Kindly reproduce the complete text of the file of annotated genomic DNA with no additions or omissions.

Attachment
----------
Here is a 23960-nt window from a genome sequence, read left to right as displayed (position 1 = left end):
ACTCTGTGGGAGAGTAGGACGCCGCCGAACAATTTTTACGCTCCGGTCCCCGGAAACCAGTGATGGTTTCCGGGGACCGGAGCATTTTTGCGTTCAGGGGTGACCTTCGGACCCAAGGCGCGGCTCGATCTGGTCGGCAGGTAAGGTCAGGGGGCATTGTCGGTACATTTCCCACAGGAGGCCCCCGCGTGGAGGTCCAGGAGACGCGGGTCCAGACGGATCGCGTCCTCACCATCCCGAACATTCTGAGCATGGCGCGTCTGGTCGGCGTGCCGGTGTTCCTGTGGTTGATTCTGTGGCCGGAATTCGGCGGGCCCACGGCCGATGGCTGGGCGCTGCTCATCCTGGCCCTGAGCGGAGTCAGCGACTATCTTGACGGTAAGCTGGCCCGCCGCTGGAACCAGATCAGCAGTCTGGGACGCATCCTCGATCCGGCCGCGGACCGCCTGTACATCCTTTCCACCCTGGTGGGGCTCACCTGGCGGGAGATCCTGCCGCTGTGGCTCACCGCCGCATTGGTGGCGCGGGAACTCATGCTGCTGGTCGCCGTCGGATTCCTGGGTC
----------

Here is a 23960-nt window from a genome sequence, read left to right as displayed (position 1 = left end):
ACTCTGTGGGAGAGTAGGACGCCGCCGAACAATTTTTACGCTCCGGTCCCCGGAAACCAGTGATGGTTTCCGGGGACCGGAGCATTTTTGCGTTCAGGGGTGACCTTCGGACCCAAGGCGCGGCTCGATCTGGTCGGCAGGTAAGGTCAGGGGGCATTGTCGGTACATTTCCCACAGGAGGCCCCCGCGTGGAGGTCCAGGAGACGCGGGTCCAGACGGATCGCGTCCTCACCATCCCGAACATTCTGAGCATGGCGCGTCTGGTCGGCGTGCCGGTGTTCCTGTGGTTGATTCTGTGGCCGGAATTCGGCGGGCCCACGGCCGATGGCTGGGCGCTGCTCATCCTGGCCCTGAGCGGAGTCAGCGACTATCTTGACGGTAAGCTGGCCCGCCGCTGGAACCAGATCAGCAGTCTGGGACGCATCCTCGATCCGGCCGCGGACCGCCTGTACATCCTTTCCACCCTGGTGGGGCTCACCTGGCGGGAGATCCTGCCGCTGTGGCTCACCGCCGCATTGGTGGCGCGGGAACTCATGCTGCTGGTCGCCGTCGGATTCCTGGGTC